Emily Baker is armed with a voracious appetite for reading and the encouragement of her parents to not only look over words on the pages but also to digest and understand them.

With that kind of background, learning isn’t so much a chore as it is a passion.

“My parents always pushed me to learn more, and I’ve always been very interested just in learning,” the Big Spring High School senior said. “I really enjoyed doing labs and figuring out stuff by myself, and taking theoretical things and putting them into real life.

“The only place I see I can satisfy that, I think, is doing research,” she added.

That’s why Baker is applying to study biomedical engineering at Carnegie Mellon University, the University of Pittsburgh, Drexel University, Widener University and Johns Hopkins University.

She’s taking her studies so seriously this year that she decided not to play for the softball travel team she’s been a part of for the last few years. However, she is still playing for the school, where she’s been on the varsity team for all four years of high school.

“I wanted to make school a priority, but I’m still playing for the school,” she said. “I’ve played softball since second grade, so it’s just always been a part of my life. I like the team, being part of a team. It’s like a little family.”

At this time, Baker doesn’t see herself playing softball in college. She’s just focusing on her schoolwork. It’s a heavy load taking four AP classes and one honors class, but she said, while difficult, it can be done.

“I really enjoy it,” Baker said. “As much work as it is, I really enjoy the content, and I like the classes. It’s really interesting, which helps me do all the homework. It can be a lot of outside work, some classes require more than others, but it’s definitely manageable in my opinion.”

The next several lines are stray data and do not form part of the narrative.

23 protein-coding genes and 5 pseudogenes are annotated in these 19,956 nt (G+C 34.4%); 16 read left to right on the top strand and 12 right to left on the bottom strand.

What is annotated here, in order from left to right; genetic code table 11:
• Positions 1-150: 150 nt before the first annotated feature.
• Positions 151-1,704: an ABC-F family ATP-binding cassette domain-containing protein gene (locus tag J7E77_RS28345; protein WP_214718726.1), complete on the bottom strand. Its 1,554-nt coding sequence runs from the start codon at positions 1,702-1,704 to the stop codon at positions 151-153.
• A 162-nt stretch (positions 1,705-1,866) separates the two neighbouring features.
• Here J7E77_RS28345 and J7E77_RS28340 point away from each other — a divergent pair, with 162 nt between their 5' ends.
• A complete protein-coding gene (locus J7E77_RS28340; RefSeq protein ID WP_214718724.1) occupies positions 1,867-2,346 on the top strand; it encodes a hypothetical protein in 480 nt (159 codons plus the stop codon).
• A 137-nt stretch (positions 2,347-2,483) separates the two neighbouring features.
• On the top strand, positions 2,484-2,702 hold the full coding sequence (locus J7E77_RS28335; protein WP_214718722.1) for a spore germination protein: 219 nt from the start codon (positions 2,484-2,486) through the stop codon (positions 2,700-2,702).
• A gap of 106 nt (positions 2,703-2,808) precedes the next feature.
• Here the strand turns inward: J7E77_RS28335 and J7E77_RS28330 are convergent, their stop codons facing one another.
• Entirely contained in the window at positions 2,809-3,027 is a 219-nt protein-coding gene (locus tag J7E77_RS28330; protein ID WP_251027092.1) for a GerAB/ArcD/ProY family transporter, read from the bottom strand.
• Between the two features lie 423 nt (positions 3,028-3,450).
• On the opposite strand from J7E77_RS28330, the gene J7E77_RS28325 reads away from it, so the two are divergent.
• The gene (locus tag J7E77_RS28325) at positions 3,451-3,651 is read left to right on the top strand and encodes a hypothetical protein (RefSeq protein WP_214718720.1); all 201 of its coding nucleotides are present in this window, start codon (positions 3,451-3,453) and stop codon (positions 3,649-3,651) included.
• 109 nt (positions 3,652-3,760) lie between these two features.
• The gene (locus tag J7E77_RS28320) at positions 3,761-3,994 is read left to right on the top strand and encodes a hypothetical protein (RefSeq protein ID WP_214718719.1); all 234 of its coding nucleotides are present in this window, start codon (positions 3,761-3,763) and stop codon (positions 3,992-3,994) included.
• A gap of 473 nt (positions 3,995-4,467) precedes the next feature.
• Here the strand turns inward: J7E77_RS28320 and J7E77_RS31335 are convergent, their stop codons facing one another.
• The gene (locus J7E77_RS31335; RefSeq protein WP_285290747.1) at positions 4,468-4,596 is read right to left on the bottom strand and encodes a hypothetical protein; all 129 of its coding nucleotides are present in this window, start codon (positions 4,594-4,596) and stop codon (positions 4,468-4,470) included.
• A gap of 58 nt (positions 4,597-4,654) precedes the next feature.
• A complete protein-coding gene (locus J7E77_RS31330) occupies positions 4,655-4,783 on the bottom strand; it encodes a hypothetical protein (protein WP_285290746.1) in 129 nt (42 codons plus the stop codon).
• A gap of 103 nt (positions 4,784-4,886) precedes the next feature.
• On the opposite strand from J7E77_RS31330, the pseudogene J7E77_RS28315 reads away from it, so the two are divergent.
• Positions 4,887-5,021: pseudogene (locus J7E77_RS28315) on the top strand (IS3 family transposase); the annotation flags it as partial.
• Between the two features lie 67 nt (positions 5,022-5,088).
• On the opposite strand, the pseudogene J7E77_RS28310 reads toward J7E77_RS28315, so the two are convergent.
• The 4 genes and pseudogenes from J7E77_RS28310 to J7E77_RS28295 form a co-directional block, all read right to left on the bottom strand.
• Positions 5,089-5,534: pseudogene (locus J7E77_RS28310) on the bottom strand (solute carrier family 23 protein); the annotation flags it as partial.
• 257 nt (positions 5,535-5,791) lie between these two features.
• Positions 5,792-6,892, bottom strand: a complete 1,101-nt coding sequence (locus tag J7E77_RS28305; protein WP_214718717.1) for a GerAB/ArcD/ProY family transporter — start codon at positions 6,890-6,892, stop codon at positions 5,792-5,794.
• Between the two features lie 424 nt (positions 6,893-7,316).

Managing may be putting it lightly.

Baker currently has 4.33 grade point average on a 4.0 scale. That number ranks her second in her class of 219 other students.

Baker’s guidance counselor, Jocelyn Kraus, said that during her time with the student, she’s come to know her as “powerfully gifted, deeply humble and incredibly mature.”

When not in school or on the diamond, or at work — Baker is a caterer at Dickinson College — she reads, and she reads a lot, both in fiction and non-fiction. Her parents, she said, “enforced issues of respecting and learning and told me I can do what I want to do.”

Because of that, Baker said she’s constantly asking questions, helping others and trying to “understand things, not just memorize them.”

Most importantly, Baker said she knows where she’s going and believes, at this time, she knows how to navigate the road to get there.

“I’m proud of where I am.”

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